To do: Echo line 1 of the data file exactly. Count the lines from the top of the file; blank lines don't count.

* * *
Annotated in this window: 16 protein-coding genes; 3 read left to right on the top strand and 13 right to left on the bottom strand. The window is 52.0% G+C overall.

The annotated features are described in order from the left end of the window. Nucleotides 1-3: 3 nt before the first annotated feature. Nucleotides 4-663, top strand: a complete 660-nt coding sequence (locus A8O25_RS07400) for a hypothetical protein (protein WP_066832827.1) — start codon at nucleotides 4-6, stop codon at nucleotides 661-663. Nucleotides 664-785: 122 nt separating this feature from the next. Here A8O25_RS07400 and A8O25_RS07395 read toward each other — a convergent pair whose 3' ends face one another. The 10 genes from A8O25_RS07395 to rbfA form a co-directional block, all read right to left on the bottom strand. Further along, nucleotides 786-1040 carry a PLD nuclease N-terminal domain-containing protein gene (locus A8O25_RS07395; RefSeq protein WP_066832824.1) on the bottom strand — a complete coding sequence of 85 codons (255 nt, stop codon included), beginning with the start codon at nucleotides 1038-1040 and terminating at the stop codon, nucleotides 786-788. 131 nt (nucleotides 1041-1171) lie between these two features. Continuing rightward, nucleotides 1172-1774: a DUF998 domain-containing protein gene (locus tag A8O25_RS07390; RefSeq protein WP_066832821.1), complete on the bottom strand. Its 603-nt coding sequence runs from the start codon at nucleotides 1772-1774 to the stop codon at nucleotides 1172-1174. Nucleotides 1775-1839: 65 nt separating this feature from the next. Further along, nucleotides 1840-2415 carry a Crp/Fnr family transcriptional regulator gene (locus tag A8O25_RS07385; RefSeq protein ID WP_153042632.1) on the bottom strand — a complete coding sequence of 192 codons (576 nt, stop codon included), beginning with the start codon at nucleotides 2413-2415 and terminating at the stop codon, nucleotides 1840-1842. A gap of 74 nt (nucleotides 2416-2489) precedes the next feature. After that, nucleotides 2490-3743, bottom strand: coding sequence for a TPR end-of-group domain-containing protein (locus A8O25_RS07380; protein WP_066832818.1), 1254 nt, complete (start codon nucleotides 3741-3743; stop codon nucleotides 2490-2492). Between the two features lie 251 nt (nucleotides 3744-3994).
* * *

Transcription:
Annotated in this window: 16 protein-coding genes; 3 read left to right on the top strand and 13 right to left on the bottom strand. The window is 52.0% G+C overall.